London Jul 8, 2019 16:50:25 GMT via mobile
Post by michael2019 on Jul 8, 2019 16:50:25 GMT
Of the myriad scenarios I've seen floated of the idea of a Green/Lib Dem pact at local or national levels, this is one of the most bizarre. Not least because of what we know about second-preference votes from last time.
There are a number of points. Firstly I was responding to the point that Khan was absolutely certain to win to try and map out a possible path where he could be beaten.
The pact was a tangential point. I think it might though be useful for both the greens and the Lib Dems. If we assume one might come second, they both need to catch up Khan. One can assume that getting second votes from others might be difficult with Tories and Brexit party supporting each other etc.
Last time more lib Dems supported labour with their second vote than greens and the same for the greens. Obviously both would need more going to them than Labour to overtake labour. So they need to change this and a pact *might* do it.
The advantages would be possibly winning, getting more of their policies especially on green policies implemented and the possibility of a high profile position even if they don't win but their pact partners do.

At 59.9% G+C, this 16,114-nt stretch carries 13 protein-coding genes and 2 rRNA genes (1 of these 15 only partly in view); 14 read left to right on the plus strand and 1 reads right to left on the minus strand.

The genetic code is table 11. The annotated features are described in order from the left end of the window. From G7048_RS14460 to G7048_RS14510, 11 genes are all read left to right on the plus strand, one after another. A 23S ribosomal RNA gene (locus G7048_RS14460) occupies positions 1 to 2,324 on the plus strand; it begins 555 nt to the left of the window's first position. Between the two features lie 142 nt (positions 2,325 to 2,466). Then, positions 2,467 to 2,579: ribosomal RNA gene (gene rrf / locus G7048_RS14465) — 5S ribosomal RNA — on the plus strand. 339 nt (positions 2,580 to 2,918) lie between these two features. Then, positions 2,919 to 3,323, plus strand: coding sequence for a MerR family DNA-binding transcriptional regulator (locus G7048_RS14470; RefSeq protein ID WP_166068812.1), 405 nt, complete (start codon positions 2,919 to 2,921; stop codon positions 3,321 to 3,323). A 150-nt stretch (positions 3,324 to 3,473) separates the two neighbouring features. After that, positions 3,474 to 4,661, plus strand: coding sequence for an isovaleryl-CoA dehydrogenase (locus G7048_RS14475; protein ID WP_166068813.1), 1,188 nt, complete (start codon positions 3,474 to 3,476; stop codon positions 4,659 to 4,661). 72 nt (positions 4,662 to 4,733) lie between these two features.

They both suffer from the problem that labour had become something of a one party state in many boroughs where lib Dems or greens have had representation in the past and this may unlock this.
Obviously under FPTP the best strategy on your competition as opposed to opposition, is to be nasty about them, crush them electorally and incorporate their voters into your coalition. (Labour on communists etc, Tories about Ukip etc.) Obviously to a degree lib Dems and greens are in competition for similar voters.
Obviously the risk is that the lib Dems or greens might big up the other to their own detriment but they have a common problem at borough level in Labour.
Often alternative/supplemental voting leads to some bizarre pacts. Ken Clarke and John Redwood in the Tory leadership. In the French Presidential elections the others against the NF. I appreciate that there is a very significant difference in that they were out of the race when they backed someone else!
But it is not unknown for politicians to be nasty about opponents and then have pacts when it suits them. I can see Berry saying that she dislikes the lib Dems on what they did in coalition etc. but we can get more for London environmentally if we work together.
But this is a question of the judgement of the parties. I would venture it's at least them having a serious think about it.